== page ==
Castle Craig Hospital Extended Care Unit Follow-Up Study 1999
This report provides a description of alcohol dependence, treatment philosophy and briefly reviews why in-patient treatment is both indicated and effective. I attempt to look at some mediators and moderating effects of treatment with an emphasis on a particular study group. The report goes on to describe the demographic characteristics of a group of UK patients treated at Castle Craig and finally presents an evaluation of treatment outcome. This is done by means of hospital follow-up which does have methodological limitations but remains the commonest method of evaluation.
The group chosen consisted of 96 patients who were specifically selected by virtue of either still being employed or at least their life partners were. In effect this represents a selected group but as will be seen from later data they were otherwise severely affected by their alcohol dependence.
The precise cost of alcoholism and other forms of drug dependence are difficult to measure directly although some parameters such as lost production at work and the cost of medical services are readily measurable. From the perspective of the still employed alcoholic, continuing drinking results in increased absenteeism, lowered productivity and a reduction in the quality of services. Alcohol plays a significant role in accidents in the workplace. Social costs and the cost to the criminal justice system are even more difficult to quantify. The cost of alcoholism (not including other drug problems) has variously been estimated to be 2-6% of the Gross National Product.
While this report is not intended to be a comprehensive review of different treatment philosophies or a comparison of in-patient versus out-patient treatment, the data does show, 70% of this follow-up group had already received both out-patient treatment, counselling and an in-patient detoxification in the 2 year period before referral to Castle Craig.
In a paper published by Walsh et al, 2 mandatory referrals from an employee-assistance programme were randomly assigned to in-patient treatment followed-up by AA attendance or attendance only at an AA group (in both groups AA attendance was compulsory). The study provided some considerable evidence for the superiority of the in-patient plus AA group, particularly in terms of more clients achieving continuous abstinence. A total of 46 subjects (23 per cent) reported an unbroken record of abstinence at every follow up interview during the 24 months of the study. Thus one moderator (i.e. a patient characteristic) predictive of good outcome may be that of still being in employment. Hence the interest in this particular group which at least in terms of being employed is not representative of the patients treated in this facility many of whom display higher levels of psychopathology, longer histories of dependence, vastly higher levels of polydrug dependence and abuse and have much lower levels of social and interpersonal functioning – patient moderators traditionally associated with poorer treatment outcomes – at least when outcome is measured solely in terms of abstinence. However, where treatment effectiveness is also measured in terms of looking at a reduction of health care costs, lowered crime rates or assisting people to move from living on benefits to gainful employment then results of studies from California 3, Oregon 4 and Ohio 5 have shown six dollars of savings in these areas mentioned for every dollar spent on treatment.
In this study group, there was no control group or random patient assignment which does mean it is not “strictly scientific” to make inferences concerning the role of treatment in any reported outcome and this is acknowledged. Nevertheless there have been many reported and published similar naturalistic follow-up studies 6.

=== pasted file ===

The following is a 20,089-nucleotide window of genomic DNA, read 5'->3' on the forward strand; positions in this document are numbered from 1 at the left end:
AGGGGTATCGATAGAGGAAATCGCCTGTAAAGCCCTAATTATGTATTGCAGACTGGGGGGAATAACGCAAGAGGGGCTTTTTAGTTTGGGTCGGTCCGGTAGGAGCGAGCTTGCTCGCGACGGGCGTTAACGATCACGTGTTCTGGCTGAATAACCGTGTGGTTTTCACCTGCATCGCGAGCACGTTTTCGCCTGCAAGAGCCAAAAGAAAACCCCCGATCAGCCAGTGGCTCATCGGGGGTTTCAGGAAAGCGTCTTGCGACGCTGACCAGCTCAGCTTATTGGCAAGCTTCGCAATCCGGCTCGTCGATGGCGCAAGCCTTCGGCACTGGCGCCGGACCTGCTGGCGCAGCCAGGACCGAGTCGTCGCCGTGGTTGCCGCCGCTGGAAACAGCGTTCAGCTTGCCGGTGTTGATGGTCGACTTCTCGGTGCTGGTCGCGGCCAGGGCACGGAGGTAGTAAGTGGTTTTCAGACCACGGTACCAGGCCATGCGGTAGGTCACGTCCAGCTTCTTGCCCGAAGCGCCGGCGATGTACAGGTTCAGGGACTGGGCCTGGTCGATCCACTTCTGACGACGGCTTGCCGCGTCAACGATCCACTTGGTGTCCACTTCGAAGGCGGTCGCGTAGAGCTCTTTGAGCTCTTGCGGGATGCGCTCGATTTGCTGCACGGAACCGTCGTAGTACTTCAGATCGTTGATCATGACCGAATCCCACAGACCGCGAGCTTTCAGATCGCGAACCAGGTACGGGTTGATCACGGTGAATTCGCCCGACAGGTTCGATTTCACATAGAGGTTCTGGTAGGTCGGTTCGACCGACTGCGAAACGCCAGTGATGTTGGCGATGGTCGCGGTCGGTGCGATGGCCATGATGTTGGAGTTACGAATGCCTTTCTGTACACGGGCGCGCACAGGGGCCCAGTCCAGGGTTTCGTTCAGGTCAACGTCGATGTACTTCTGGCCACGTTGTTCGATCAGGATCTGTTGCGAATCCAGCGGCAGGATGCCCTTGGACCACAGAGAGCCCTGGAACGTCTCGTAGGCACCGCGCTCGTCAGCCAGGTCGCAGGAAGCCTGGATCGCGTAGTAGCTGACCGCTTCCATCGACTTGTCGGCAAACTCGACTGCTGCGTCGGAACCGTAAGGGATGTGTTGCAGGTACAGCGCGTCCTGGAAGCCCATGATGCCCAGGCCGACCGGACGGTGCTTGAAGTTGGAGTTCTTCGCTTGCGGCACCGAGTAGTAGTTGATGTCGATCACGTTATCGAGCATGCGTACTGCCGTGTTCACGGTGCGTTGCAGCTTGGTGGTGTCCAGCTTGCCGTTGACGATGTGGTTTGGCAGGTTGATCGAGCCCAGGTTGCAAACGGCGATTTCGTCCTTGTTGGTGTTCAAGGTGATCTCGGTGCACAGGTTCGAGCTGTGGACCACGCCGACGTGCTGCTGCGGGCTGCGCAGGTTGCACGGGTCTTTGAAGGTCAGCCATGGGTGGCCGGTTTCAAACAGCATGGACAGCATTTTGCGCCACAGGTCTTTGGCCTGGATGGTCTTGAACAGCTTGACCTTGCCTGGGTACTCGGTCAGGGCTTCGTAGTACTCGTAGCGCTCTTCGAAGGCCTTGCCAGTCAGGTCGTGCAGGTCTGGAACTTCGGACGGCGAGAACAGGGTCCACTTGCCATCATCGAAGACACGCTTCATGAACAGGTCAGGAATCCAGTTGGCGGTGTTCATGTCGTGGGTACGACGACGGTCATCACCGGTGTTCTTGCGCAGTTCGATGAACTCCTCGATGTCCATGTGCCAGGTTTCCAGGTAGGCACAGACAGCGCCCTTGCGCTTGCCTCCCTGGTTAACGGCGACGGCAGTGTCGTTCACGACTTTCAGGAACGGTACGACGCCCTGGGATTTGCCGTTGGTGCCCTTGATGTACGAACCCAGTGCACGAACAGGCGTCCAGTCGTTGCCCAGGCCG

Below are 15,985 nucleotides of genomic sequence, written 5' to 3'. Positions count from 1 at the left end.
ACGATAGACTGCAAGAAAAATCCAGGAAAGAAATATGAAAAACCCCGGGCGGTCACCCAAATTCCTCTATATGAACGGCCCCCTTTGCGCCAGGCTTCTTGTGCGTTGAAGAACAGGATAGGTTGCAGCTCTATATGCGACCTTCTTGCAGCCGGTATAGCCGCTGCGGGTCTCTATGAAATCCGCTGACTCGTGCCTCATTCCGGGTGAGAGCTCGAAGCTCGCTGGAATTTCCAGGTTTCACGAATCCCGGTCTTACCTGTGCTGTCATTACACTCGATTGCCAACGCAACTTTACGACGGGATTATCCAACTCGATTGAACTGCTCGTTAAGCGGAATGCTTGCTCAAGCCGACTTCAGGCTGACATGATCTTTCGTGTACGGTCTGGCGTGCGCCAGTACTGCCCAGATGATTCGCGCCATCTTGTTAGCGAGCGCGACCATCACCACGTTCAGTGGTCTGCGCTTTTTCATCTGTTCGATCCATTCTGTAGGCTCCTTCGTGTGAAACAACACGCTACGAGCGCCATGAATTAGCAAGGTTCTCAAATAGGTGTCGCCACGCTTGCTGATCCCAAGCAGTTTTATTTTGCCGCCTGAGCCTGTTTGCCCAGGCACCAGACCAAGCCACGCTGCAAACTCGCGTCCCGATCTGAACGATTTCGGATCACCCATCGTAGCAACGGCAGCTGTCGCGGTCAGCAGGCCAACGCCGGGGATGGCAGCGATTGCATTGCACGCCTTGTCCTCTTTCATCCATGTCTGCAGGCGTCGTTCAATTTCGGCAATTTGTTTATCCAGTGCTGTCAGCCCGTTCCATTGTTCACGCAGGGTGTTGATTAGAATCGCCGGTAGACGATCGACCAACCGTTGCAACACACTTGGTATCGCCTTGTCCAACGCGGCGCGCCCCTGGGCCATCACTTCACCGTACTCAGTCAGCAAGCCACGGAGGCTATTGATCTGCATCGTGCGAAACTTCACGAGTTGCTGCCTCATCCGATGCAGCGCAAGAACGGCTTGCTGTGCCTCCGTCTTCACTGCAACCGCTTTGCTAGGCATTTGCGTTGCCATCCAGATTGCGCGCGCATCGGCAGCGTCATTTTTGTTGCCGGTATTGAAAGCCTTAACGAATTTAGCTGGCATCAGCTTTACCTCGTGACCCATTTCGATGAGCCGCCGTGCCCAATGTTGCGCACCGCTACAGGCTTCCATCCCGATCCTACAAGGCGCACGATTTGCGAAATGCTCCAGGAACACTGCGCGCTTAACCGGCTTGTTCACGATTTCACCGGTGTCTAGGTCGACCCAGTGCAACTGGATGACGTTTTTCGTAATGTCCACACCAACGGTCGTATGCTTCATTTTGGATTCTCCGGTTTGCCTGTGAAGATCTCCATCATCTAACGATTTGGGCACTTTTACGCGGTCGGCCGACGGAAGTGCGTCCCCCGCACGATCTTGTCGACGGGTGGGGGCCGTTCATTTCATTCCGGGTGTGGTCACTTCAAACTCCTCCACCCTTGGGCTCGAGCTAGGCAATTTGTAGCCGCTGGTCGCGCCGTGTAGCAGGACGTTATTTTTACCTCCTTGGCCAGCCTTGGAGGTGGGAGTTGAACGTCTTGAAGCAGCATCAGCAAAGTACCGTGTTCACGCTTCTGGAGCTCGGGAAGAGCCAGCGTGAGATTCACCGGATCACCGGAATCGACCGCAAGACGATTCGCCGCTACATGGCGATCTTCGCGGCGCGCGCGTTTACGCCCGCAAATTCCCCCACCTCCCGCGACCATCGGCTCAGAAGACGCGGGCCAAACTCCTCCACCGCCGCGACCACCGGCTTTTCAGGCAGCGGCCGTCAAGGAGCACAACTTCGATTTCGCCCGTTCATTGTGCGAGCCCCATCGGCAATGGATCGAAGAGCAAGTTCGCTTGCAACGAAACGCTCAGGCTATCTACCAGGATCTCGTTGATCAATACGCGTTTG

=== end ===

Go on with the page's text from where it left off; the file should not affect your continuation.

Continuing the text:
From the perspective of some, in terms of evidence-based medicine, the treatment approach might be criticised for its failure to attempt brief-interventions. These have been the subject of much misinterpretation and misunderstanding. This follow-up group was all alcohol dependent and the majority severely so as determined by MAST scores and a hospital grading of the number of DSMIV criteria present. As Heather (1995) 7 has pointed out – brief interventions are not intended for those problem drinkers with severe established dependence, for whom a treatment goal of total abstinence is regarded as essential.
At Castle Craig the treatment approach used (the type of treatment is a mediator) is usually referred to as the Minnesota Model. This has been well described by Cook 8. This abstinence-based 12-step paradigm is based on the disease concept of alcoholism and uses the wisdom inherent in the 12-step of Alcoholics Anonymous (AA) 9. However, our programme additionally includes cognitive, behavioural and motivational techniques as well as formal family therapy, problem solving skills training, assertiveness training and formal instruction in relapse prevention. The 12-step facilitation approach has recently come under rigorous scrutiny in the form of Project MATCH in which 1,726 patients were randomly assigned to 12-step facilitation (TSF), structured sessions of cognitive-behavioural treatment (CBT) or motivational-enhancement therapy (MET) in two types of setting; (1) aftercare arm (this group had all been hospitalised immediately before) or (2) the out-patient group. Almost 90% were followed up for 3 years. Some 21 empirically derived predictions had been made during the design and none were sustained by the rigorous analysis of results. In terms of treatment approach, the results were marginally better for TSF patients at one year especially with the more severely alcohol dependent group and at the 3 year point clients from the TSF group with a social network supportive of drinking had better outcomes in terms of more abstinent days than those from the other two groups. Thus the position and validity of TSF has been established beyond doubt – especially in the UK and particularly at the 3 year point where TSF treated patients (despite having higher levels of severity and poorer social network supports) fared much better. This legitimises Minnesota Model treatment. For a more comprehensive review of this subject I refer readers to the various commentaries 10 in Addiction. There is no reason to be pessimistic about treating patients with the alcohol dependence syndrome using TSF as project MATCH provides the scientific validity.